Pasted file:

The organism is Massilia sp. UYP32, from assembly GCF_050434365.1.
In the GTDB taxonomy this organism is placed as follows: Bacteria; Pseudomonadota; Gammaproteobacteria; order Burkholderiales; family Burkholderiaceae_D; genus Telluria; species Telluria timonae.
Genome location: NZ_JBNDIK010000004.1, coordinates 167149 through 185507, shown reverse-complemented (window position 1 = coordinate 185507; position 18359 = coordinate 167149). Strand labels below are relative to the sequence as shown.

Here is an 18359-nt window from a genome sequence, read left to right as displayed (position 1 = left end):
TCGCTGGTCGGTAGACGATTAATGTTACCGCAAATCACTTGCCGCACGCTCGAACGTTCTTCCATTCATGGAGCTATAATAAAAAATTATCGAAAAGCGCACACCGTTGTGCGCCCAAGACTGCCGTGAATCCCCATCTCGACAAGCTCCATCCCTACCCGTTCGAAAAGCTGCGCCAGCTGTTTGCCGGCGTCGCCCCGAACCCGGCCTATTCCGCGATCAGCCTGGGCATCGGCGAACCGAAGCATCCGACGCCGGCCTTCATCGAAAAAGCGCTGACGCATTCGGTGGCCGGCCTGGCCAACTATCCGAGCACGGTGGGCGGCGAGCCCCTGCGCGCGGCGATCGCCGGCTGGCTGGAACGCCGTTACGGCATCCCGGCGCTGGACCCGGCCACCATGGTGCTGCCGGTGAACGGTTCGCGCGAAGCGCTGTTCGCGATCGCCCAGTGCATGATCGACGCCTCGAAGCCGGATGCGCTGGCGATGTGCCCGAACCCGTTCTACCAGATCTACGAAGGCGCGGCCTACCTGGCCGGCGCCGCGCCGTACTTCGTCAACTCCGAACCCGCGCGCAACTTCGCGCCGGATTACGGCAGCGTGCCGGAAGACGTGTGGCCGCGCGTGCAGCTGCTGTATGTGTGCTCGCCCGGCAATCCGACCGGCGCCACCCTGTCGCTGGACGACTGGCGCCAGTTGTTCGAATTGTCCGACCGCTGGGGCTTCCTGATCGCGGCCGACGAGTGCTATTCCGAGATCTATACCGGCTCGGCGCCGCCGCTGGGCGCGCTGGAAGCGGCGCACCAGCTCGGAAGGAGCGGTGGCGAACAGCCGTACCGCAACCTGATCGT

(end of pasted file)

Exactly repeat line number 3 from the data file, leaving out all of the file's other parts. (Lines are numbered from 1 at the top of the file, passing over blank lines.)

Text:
Genome location: NZ_JBNDIK010000004.1, coordinates 167149 through 185507, shown reverse-complemented (window position 1 = coordinate 185507; position 18359 = coordinate 167149). Strand labels below are relative to the sequence as shown.